Special Report

The Verdict Is In

But critical evidence in the Scooter Libby case was kept from the jury.

By 3.6.07

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So, the verdict is in on I. Lewis Scooter Libby: Guilty on one count of obstruction of justice, two counts of perjury before a grand jury, and one count of making false statements to FBI agents. What does it all mean?

Let's back up: In July 2003, Joseph Wilson wrote an op-ed for the New York Times in which he accused the Bush administration of manipulating pre-war intelligence on Iraqi weapons of mass destruction, under the title "What I Didn't Find in Africa." He claimed that he had reported to the Administration that he'd debunked claims about Iraq shopping for uranium when he went to Niger to investigate. His account wasn't accurate, the administration was furious, and reporters and administration officials began gossiping about why Wilson, a retired ambassador, was put on such a mission in the first place. The answer was that his wife Valerie Plame worked for the CIA and recommended him, and Bob Novak reported as much in his column later that month.

Special Prosecutor Patrick Fitzgerald was charged with finding out if a crime was committed when Plame's name was leaked. We now know that then-Deputy Secretary of State Richard Armitage leaked the name to Novak; presumably, since Armitage hasn't been charged with anything, Fitzgerald concluded that the leak wasn't a crime. (The particulars of the Intelligence Identities Protection Act make it difficult to violate by accident.) But in the course of the investigation, Fitzgerald zeroed in on what he believed were lies told by Libby, the Vice President's chief of staff.

Libby was indicted on five charges. One count of perjury before the grand jury and one count of making false statements to investigators related to conflicts between Libby's and Time reporter Matthew Cooper's accounts of a conversation they had; another two counts, again of perjury and false statements, related to conflicts between Libby's and Meet the Press host Tim Russert's accounts a conversation they had. The fifth count was the obstruction charge, which incorporated the allegations in the other four charges along with another allegation relating to a conversation with New York Times reporter Judy Miller and -- the most damaging piece -- documentation that, despite Libby's testimony that he was surprised to have heard from Russert that Wilson's wife worked at the CIA, he'd actually discussed that topic in numerous conversations before he spoke to Russert about it. (Here's a more-detailed account of the charges.)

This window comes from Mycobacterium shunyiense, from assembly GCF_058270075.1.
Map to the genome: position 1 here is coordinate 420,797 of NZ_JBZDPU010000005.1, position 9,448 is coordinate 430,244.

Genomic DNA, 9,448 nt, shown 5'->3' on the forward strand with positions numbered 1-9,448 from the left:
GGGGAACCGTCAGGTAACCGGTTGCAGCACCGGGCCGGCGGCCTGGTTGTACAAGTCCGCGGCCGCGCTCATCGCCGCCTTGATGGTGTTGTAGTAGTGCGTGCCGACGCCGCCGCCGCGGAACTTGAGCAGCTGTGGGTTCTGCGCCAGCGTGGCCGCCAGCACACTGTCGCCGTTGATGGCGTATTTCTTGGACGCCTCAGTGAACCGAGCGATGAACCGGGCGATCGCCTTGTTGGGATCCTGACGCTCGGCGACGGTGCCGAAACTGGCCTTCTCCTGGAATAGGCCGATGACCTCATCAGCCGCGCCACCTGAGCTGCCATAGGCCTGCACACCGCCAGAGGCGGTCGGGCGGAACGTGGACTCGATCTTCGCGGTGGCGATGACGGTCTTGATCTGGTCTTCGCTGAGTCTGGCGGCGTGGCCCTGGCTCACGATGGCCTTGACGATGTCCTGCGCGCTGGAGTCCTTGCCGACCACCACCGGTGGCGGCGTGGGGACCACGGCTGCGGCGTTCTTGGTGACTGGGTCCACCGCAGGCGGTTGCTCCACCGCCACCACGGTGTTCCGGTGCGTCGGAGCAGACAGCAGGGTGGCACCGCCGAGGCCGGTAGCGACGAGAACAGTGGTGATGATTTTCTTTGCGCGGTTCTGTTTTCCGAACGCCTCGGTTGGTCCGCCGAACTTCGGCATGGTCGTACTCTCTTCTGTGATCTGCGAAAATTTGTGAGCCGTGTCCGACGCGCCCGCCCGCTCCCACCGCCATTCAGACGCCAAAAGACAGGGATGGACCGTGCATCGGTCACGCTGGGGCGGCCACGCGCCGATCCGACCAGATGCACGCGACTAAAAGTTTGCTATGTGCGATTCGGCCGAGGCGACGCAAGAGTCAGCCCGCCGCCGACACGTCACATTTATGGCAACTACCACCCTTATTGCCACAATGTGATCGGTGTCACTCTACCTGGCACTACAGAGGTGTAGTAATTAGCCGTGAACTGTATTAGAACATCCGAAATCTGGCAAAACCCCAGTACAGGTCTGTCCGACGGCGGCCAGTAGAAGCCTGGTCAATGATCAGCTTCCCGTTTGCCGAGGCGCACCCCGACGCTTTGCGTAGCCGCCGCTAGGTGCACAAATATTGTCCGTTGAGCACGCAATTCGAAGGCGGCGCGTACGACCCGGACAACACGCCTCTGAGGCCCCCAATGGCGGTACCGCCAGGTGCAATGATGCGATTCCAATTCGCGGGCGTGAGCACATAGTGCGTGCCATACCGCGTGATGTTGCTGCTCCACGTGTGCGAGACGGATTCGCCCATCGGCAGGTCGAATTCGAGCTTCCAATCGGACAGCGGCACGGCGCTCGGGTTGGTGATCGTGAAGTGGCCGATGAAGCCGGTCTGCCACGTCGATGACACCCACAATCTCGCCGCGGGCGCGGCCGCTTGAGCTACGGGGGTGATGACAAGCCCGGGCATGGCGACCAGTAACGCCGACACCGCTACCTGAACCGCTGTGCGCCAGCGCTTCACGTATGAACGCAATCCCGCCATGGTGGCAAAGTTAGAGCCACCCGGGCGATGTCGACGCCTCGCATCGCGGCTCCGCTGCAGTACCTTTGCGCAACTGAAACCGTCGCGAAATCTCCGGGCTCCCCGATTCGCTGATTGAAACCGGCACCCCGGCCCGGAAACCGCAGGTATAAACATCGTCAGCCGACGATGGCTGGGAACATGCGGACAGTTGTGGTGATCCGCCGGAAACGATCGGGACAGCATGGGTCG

Libby was convicted on the obstruction count and on both the Russert counts. He was convicted on only one of the Cooper counts -- perjury, but not false statements. It may seem odd that, since what Libby said to investigators and to the grand jury was the same, he'd be convicted of lying in one instance but not the other, but prosecutors say that juries often give defendants more leeway on false statements charges because conversations with the FBI are less thoroughly documented than testimony in court; in the former case, there's just the agents' notes, while in the latter there's often video and always a stenographer.

Given that Fitzgerald found no evidence that the leak of Plame's name was a crime, there wasn't any good reason for Libby to lie, but it's possible that Libby thought he was protecting someone who had leaked illegally. Lefty dreams notwithstanding, since there doesn't actually seem to have been anyone to protect, there's little chance that Libby will be able to stay out of jail by helping investigators bag a bigger administration fish (the Vice President has always been the dream prize among Administration enemies). Fitzgerald's underlined that yesterday when he said, "I do not expect to file any further charges." And because Libby seems to have gotten convicted for falsehoods -- deliberate or not -- made during an investigation that found no underlying crime, he has a good case for a Presidential pardon.

Of course, he also has a chance to appeal, and there are issues with the case that an appeals court might find interesting. Based on jurors' accounts, their conviction turned on their trusting Tim Russert, and the judge prevented the defense from making a potentially crucial attack on Russert's credibility. Russert testified that he didn't know a witness before a grand jury couldn't be accompanied by a lawyer; the defense produced three clips of Russert saying exactly that -- a grand jury witness can't have a lawyer with him -- on television before his testimony. They weren't allowed to show the jury that evidence. What if they had been? If Russert could be confused about that, the jurors might have thought, maybe he's confused about other things -- and maybe Libby is innocent.

I offer a steak dinner at The Palm to whoever asks Russert about that on Sunday's Meet the Press.

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About the Author

John Tabin is a frequent contributor to The American Spectator online.